Comparative analysis of the transcriptome across distant species.

Gerstein MB, Rozowsky J, Yan KK, Wang D, Cheng C, Brown JB, Davis CA, Hillier L, Sisu C, Li JJ, Pei B, Harmanci AO, Duff MO, Djebali S, Alexander RP, Alver BH, Auerbach R, Bell K, Bickel PJ, Boeck ME, Boley NP, Booth BW, Cherbas L, Cherbas P, Di C, Dobin A, Drenkow J, Ewing B, Fang G, Fastuca M, Feingold EA, Frankish A, Gao G, Good PJ, Guigó R, Hammonds A, Harrow J, Hoskins RA, Howald C, Hu L, Huang H, Hubbard TJ, Huynh C, Jha S, Kasper D, Kato M, Kaufman TC, Kitchen RR, Ladewig E, Lagarde J, Lai E, Leng J, Lu Z, MacCoss M, May G, McWhirter R, Merrihew G, Miller DM, Mortazavi A, Murad R, Oliver B, Olson S, Park PJ, Pazin MJ, Perrimon N, Pervouchine D, Reinke V, Reymond A, Robinson G, Samsonova A, Saunders GI, Schlesinger F, Sethi A, Slack FJ, Spencer WC, Stoiber MH, Strasbourger P, Tanzer A, Thompson OA, Wan KH, Wang G, Wang H, Watkins KL, Wen J, Wen K, Xue C, Yang L, Yip K, Zaleski C, Zhang Y, Zheng H, Brenner SE, Graveley BR, Celniker SE, Gingeras TR, Waterston R - Nature (2014)

Summary of annotated ncRNAs, TARs, and ncRNA predictions in eachspeciesThe number of elements, the base pairs covered and the fraction ofthe genome for each class (see also Supplement section C). Thereare comparable numbers of tRNAs in humans and worms but about half as manyin fly. While the number of lncRNAs in human is more than an order ofmagnitude greater than in either worms or flies, the fractional genomiccoverage in all three species is similar. Finally, humans have at least5-fold more miRNAs, snoRNAs and snRNAs compared to worm or fly. The fractionof the genome covered by TARs (highlighted squares) for each species issimilar. A large amount of non-canonical transcription occurs in the intronsof annotated genes, presumably representing a mixture of unprocessed mRNAsand internally initiated transcripts. The remaining non-canonicaltranscription (249Mb, 16Mb, and 14Mb in human, worm, and fly) is intergenicand occurs at low levels, comparable to that observed for introns (Table S2). Overall,the fraction of the genome transcribed -- including intronic, exonic, andnon-canonical transcription -- is consistent with that previously reportedfor human despite the methodological differences in the analysis (Fig. S2, Supplement sectionC).
© Copyright Policy - open-access
Related In: Results  -  Collection

License
Show All Figures
getmorefigures.php?uid=PMC4155737&req=5

Figure 5: Summary of annotated ncRNAs, TARs, and ncRNA predictions in eachspeciesThe number of elements, the base pairs covered and the fraction ofthe genome for each class (see also Supplement section C). Thereare comparable numbers of tRNAs in humans and worms but about half as manyin fly. While the number of lncRNAs in human is more than an order ofmagnitude greater than in either worms or flies, the fractional genomiccoverage in all three species is similar. Finally, humans have at least5-fold more miRNAs, snoRNAs and snRNAs compared to worm or fly. The fractionof the genome covered by TARs (highlighted squares) for each species issimilar. A large amount of non-canonical transcription occurs in the intronsof annotated genes, presumably representing a mixture of unprocessed mRNAsand internally initiated transcripts. The remaining non-canonicaltranscription (249Mb, 16Mb, and 14Mb in human, worm, and fly) is intergenicand occurs at low levels, comparable to that observed for introns (Table S2). Overall,the fraction of the genome transcribed -- including intronic, exonic, andnon-canonical transcription -- is consistent with that previously reportedfor human despite the methodological differences in the analysis (Fig. S2, Supplement sectionC).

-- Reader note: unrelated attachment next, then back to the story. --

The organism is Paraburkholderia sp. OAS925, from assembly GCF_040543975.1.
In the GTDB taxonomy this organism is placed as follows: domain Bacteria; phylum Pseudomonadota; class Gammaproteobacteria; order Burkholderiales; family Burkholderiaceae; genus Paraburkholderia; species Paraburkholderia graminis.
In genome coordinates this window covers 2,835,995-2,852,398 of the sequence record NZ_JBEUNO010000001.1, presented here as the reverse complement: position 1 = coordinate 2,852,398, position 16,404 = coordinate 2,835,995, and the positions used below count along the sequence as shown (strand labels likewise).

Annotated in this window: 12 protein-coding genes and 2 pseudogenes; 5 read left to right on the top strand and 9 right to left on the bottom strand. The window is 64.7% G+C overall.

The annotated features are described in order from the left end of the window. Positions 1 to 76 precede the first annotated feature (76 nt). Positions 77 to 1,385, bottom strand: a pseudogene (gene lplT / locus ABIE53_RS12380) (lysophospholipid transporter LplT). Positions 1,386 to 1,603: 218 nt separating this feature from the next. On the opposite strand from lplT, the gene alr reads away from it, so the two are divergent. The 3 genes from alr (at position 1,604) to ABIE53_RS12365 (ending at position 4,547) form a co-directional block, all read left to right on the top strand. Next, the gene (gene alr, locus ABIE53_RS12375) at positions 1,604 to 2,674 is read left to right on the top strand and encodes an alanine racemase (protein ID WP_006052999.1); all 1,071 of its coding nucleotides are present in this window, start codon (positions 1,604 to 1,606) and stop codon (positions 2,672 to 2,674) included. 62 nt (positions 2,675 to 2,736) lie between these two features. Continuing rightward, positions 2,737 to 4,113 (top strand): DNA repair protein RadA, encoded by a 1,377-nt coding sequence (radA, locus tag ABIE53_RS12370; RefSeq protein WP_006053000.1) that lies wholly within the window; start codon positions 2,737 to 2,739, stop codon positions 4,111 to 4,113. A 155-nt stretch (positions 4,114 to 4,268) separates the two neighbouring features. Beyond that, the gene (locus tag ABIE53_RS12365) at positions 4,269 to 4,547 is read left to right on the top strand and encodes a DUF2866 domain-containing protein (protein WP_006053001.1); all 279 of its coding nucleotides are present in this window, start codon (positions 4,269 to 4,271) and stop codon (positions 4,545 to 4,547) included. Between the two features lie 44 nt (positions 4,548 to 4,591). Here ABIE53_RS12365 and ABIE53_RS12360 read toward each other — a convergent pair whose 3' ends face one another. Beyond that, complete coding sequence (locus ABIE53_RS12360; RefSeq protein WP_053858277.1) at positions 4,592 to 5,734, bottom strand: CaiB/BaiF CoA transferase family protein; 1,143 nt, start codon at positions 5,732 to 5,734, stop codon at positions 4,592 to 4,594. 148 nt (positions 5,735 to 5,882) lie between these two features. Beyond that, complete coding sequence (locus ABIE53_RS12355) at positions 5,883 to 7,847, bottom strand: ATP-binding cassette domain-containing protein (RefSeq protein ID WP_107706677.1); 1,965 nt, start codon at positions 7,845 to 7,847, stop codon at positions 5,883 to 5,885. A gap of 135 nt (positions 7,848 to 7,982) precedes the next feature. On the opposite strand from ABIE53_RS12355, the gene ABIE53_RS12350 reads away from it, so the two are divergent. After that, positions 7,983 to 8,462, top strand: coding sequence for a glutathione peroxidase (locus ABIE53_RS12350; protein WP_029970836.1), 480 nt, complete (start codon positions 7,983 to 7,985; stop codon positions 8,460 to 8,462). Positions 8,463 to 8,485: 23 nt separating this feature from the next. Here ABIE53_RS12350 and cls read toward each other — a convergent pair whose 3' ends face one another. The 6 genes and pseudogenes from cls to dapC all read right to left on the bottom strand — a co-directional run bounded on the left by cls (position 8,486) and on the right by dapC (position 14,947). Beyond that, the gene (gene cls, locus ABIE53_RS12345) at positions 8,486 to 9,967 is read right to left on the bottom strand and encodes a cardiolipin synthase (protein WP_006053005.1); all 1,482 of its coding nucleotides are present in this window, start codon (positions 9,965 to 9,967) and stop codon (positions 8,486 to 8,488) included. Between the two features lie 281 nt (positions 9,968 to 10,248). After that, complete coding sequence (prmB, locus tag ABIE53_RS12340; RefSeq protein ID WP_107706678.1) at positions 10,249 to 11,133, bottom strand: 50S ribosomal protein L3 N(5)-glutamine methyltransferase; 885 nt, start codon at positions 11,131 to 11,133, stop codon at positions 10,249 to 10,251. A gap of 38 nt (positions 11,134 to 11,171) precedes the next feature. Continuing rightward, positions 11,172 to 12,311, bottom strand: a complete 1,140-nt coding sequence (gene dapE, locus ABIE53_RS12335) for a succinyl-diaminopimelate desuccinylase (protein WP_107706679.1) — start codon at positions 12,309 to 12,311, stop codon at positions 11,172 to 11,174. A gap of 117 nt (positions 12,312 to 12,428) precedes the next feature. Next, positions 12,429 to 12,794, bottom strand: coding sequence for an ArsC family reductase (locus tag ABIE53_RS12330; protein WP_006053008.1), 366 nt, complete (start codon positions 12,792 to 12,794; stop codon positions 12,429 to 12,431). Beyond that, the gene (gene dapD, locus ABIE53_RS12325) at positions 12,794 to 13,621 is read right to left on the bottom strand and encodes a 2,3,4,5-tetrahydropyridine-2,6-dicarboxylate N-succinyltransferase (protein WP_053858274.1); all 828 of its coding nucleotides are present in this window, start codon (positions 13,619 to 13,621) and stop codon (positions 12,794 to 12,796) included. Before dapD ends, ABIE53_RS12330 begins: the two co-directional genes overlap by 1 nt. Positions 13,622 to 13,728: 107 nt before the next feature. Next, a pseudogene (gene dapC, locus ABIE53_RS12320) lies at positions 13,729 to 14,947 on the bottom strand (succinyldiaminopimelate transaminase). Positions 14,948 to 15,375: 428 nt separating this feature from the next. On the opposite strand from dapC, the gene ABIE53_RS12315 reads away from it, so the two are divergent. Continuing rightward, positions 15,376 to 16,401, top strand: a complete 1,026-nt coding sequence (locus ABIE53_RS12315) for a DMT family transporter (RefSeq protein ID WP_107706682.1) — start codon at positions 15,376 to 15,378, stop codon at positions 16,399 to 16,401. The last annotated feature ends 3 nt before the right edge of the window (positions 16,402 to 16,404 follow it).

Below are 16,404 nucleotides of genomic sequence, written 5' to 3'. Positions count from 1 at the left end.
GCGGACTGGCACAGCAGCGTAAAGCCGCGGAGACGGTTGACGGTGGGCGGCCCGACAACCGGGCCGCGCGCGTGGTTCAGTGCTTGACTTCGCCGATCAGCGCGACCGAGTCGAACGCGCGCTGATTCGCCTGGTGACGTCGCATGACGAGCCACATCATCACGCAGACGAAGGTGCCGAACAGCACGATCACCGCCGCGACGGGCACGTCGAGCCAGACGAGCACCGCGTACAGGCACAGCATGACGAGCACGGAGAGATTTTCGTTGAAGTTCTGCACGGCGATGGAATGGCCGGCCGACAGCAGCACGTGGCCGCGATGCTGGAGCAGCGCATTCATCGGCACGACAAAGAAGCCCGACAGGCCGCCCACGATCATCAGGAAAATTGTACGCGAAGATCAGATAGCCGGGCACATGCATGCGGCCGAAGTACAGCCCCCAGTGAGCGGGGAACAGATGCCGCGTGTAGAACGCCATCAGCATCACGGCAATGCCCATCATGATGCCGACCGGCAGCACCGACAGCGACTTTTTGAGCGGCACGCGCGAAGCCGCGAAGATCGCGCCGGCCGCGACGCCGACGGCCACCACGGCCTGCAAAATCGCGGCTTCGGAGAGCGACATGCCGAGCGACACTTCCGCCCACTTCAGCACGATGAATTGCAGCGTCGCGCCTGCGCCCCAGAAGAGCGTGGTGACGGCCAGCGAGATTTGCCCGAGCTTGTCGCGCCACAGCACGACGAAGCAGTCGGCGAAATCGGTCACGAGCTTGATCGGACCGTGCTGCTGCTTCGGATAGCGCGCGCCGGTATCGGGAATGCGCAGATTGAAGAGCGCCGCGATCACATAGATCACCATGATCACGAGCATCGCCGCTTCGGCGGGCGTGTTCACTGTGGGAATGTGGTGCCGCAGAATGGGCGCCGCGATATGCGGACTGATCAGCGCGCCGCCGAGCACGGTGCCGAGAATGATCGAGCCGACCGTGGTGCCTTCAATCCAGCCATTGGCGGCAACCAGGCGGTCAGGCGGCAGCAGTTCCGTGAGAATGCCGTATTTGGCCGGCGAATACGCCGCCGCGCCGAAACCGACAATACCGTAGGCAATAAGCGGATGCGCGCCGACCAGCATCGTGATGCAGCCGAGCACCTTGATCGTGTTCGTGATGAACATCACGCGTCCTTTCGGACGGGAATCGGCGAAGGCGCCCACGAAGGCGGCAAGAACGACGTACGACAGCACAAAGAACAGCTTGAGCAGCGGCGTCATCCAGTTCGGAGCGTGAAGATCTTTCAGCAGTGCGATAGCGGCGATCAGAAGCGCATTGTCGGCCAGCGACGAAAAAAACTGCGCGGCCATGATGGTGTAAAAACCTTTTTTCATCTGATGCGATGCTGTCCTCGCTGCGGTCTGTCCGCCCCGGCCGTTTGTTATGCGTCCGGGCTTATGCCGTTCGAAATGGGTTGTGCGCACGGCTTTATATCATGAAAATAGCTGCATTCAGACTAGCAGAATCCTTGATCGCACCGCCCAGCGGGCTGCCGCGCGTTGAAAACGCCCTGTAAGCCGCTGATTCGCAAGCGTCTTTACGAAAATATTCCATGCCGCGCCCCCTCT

Mentions: The annotation in the resource represents capstones for the decade-long effortsin human, worm, and fly. The new annotation sets have numbers, sizes and families ofprotein-coding genes similar to previous compilations; however, the number ofpseudogenes and annotated ncRNAs differ (Figs. ED2,ED3, S1). Also, the number of splicing events isgreatly increased, resulting in a concomitant increase in protein complexity. We findthe proportion of the different types of alternative splicing (e.g., exon skipping orintron retention) is generally similar across the three organisms; however, skippedexons predominate in human while retained introns are most common in worm andfly[7] (Figs. ED4, S1 and Table S1).

Bottom Line: Moreover, we use expression patterns to align the stages in worm and fly development and find a novel pairing between worm embryo and fly pupae, in addition to the embryo-to-embryo and larvae-to-larvae pairings.Furthermore, we find that the extent of non-canonical, non-coding transcription is similar in each organism, per base pair.Finally, we find in all three organisms that the gene-expression levels, both coding and non-coding, can be quantitatively predicted from chromatin features at the promoter using a 'universal model' based on a single set of organism-independent parameters.

View Article: PubMed Central - PubMed

Affiliation: 1] Program in Computational Biology and Bioinformatics, Yale University, Bass 432, 266 Whitney Avenue, New Haven, Connecticut 06520, USA [2] Department of Molecular Biophysics and Biochemistry, Yale University, Bass 432, 266 Whitney Avenue, New Haven, Connecticut 06520, USA [3] Department of Computer Science, Yale University, 51 Prospect Street, New Haven, Connecticut 06511, USA [4] [5].

ABSTRACT
The transcriptome is the readout of the genome. Identifying common features in it across distant species can reveal fundamental principles. To this end, the ENCODE and modENCODE consortia have generated large amounts of matched RNA-sequencing data for human, worm and fly. Uniform processing and comprehensive annotation of these data allow comparison across metazoan phyla, extending beyond earlier within-phylum transcriptome comparisons and revealing ancient, conserved features. Specifically, we discover co-expression modules shared across animals, many of which are enriched in developmental genes. Moreover, we use expression patterns to align the stages in worm and fly development and find a novel pairing between worm embryo and fly pupae, in addition to the embryo-to-embryo and larvae-to-larvae pairings. Furthermore, we find that the extent of non-canonical, non-coding transcription is similar in each organism, per base pair. Finally, we find in all three organisms that the gene-expression levels, both coding and non-coding, can be quantitatively predicted from chromatin features at the promoter using a 'universal model' based on a single set of organism-independent parameters.

Show MeSH
Related in: MedlinePlus